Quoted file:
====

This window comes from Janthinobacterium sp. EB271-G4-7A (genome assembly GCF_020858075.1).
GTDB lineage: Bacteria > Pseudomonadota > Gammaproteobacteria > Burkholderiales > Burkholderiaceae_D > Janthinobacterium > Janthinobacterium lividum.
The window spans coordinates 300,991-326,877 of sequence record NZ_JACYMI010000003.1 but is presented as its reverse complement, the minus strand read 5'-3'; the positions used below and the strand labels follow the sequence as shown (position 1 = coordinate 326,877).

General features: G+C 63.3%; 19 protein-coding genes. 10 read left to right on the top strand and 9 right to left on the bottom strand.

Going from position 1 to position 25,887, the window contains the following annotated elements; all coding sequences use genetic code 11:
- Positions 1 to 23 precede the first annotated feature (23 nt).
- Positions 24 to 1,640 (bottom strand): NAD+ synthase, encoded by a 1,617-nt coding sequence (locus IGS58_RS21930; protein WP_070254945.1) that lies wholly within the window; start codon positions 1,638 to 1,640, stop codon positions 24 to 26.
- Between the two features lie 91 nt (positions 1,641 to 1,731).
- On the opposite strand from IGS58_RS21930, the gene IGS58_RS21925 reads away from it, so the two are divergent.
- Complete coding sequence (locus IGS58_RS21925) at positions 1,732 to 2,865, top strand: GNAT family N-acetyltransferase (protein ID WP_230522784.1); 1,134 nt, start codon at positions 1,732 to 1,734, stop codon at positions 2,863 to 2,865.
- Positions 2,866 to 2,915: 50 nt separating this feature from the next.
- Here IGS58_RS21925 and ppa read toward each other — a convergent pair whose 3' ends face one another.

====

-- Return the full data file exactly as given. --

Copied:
This window comes from Janthinobacterium sp. EB271-G4-7A (genome assembly GCF_020858075.1).
GTDB lineage: Bacteria > Pseudomonadota > Gammaproteobacteria > Burkholderiales > Burkholderiaceae_D > Janthinobacterium > Janthinobacterium lividum.
The window spans coordinates 300,991-326,877 of sequence record NZ_JACYMI010000003.1 but is presented as its reverse complement, the minus strand read 5'-3'; the positions used below and the strand labels follow the sequence as shown (position 1 = coordinate 326,877).

General features: G+C 63.3%; 19 protein-coding genes. 10 read left to right on the top strand and 9 right to left on the bottom strand.

Going from position 1 to position 25,887, the window contains the following annotated elements; all coding sequences use genetic code 11:
- Positions 1 to 23 precede the first annotated feature (23 nt).
- Positions 24 to 1,640 (bottom strand): NAD+ synthase, encoded by a 1,617-nt coding sequence (locus IGS58_RS21930; protein WP_070254945.1) that lies wholly within the window; start codon positions 1,638 to 1,640, stop codon positions 24 to 26.
- Between the two features lie 91 nt (positions 1,641 to 1,731).
- On the opposite strand from IGS58_RS21930, the gene IGS58_RS21925 reads away from it, so the two are divergent.
- Complete coding sequence (locus IGS58_RS21925) at positions 1,732 to 2,865, top strand: GNAT family N-acetyltransferase (protein ID WP_230522784.1); 1,134 nt, start codon at positions 1,732 to 1,734, stop codon at positions 2,863 to 2,865.
- Positions 2,866 to 2,915: 50 nt separating this feature from the next.
- Here IGS58_RS21925 and ppa read toward each other — a convergent pair whose 3' ends face one another.